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The Keckley Report

The New Drug War

By September 28, 2015March 1st, 2023No Comments

The following is an excerpt from Navigant Healthcare’s Pulse Weekly. Click here for a complete copy of this week’s article. 

I was working in New York City in July, 1977 when it happened: a lightning strike at a Hudson River substation that resulted in a two-day black out, looting of 1,616 stores, 1,037 fires, and 3,776 arrests.

I recall the sweltering heat, loss of TV coverage, airports that shutdown, a Mets-Cubs game suspended, restaurants that closed and patrons sprawled in hotel lobbies unable to climb stairs to their rooms.

I was staying at the Americana on 7th Avenue: my room was on the 48th floor, so I didn’t try the ascent. Thirsty, I found a street vendor who sold bottled water at $4. “Seriously?” I asked. In vintage New York parlance, he replied, “Yeah Bud. Take it or leave it before they’re gone.”

I remember the feeling of being fleeced–$4 for a bottle of water was outrageous, even in NYC. It seemed unfair that someone could take advantage of circumstances to make an honest buck. But that’s the way markets work. It wasn’t illegal, but it left a bad taste.

Last week, Hillary Clinton’s tweet about a drug company “price gouging” sparked widespread attention to drug prices. As reported, her tweet stemmed from Turing Pharmaceutical’s price increase for one dose of Daraprim, (used to treat a rare infection, Toxoplasmosis) from $13.50 to $750—a 5400% increase. Its CEO, Martin Shkreli, explained that the company will use the money it makes from its sales to research new treatments.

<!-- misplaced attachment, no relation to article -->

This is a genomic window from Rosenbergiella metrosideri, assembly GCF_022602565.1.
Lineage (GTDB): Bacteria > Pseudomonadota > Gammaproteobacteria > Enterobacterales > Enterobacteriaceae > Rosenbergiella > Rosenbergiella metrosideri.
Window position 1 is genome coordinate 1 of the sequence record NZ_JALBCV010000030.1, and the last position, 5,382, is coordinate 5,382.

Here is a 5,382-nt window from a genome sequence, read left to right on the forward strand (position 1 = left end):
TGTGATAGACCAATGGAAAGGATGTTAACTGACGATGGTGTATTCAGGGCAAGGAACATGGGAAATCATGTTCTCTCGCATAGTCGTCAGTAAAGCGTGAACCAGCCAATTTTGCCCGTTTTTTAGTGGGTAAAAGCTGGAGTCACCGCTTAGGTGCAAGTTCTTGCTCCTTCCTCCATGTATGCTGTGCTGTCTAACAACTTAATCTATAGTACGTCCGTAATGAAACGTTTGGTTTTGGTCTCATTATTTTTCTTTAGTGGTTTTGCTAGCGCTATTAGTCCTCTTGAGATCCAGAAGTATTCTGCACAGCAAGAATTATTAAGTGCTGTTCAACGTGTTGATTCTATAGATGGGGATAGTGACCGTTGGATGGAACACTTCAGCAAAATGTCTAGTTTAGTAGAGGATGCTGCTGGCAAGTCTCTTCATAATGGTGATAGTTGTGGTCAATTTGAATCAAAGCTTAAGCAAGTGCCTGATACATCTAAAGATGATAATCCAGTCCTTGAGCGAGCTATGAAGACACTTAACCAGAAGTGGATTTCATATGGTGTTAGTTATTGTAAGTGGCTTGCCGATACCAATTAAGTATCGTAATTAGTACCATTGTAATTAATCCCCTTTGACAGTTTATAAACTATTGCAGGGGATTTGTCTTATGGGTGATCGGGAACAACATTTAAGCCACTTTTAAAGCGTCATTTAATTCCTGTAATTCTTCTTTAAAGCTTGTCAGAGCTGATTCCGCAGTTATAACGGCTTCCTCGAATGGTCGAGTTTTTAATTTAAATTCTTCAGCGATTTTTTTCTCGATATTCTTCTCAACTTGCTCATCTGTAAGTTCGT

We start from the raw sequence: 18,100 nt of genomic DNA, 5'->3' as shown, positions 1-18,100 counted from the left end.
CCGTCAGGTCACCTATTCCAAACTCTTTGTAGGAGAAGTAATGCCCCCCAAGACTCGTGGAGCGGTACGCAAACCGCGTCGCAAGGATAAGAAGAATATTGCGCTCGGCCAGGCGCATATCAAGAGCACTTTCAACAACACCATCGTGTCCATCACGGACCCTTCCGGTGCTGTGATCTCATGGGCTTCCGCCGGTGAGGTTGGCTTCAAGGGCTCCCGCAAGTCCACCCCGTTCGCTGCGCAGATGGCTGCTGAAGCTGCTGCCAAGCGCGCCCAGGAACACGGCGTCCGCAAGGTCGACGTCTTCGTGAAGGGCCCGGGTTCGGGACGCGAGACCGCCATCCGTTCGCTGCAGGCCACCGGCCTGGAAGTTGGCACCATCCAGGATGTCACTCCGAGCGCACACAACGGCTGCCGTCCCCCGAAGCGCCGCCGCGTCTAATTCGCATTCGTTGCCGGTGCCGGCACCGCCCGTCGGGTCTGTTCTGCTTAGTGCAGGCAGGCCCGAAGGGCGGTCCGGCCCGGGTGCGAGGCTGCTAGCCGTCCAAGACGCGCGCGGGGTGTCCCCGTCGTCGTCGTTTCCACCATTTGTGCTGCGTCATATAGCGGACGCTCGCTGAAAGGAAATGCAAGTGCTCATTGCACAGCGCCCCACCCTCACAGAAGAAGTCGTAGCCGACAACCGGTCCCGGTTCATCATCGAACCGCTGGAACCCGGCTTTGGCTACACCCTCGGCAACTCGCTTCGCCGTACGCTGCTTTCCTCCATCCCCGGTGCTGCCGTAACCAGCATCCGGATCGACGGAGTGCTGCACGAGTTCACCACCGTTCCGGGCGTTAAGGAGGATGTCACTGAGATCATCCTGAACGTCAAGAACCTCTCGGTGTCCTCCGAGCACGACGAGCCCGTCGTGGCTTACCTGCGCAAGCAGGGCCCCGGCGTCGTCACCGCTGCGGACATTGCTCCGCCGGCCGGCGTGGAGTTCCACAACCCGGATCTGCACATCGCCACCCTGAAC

Forbes reported: “Heated arguments over price increases aren’t new to the pharmaceutical industry, but Shkreli helped turn himself into a true lightning rod for criticism with his brand of brash, pugnacious, insulting behavior. Turing represents the latest in a string of controversies for Shkreli, a 32-year-old hedge fund veteran. Responding to the white-hot anger yesterday, he backed away from the extreme price increase, but he didn’t say what the new, lower, price will be.”

Background: In August, Turing acquired exclusive U.S. rights to pyrimethamine (Daraprim) from Impax Laboratories for $55 million. It was sold for $13.50/pill pre-acquisition. Turing raised its price, catching the attention of Healio, on September 17. Then followed coverage by USA Today September 18 and the New York Times September 20. Through the weekend, Gawker, Fiercebiotech, the Daily Beast and other social media weighed in with scathing coverage. Last Tuesday, the 32-year-old Shkreli announced a cutback in his planned price increases.

The reality is that drug prices have been increasing faster than other health costs for several years. And it’s across the board from generics to the large molecule (biologics) classes. No laws have been broken; it’s just the way the drug market works. But we might be reaching the tipping point for a new war on drugs—not illicit drugs, the drugs most Americans use.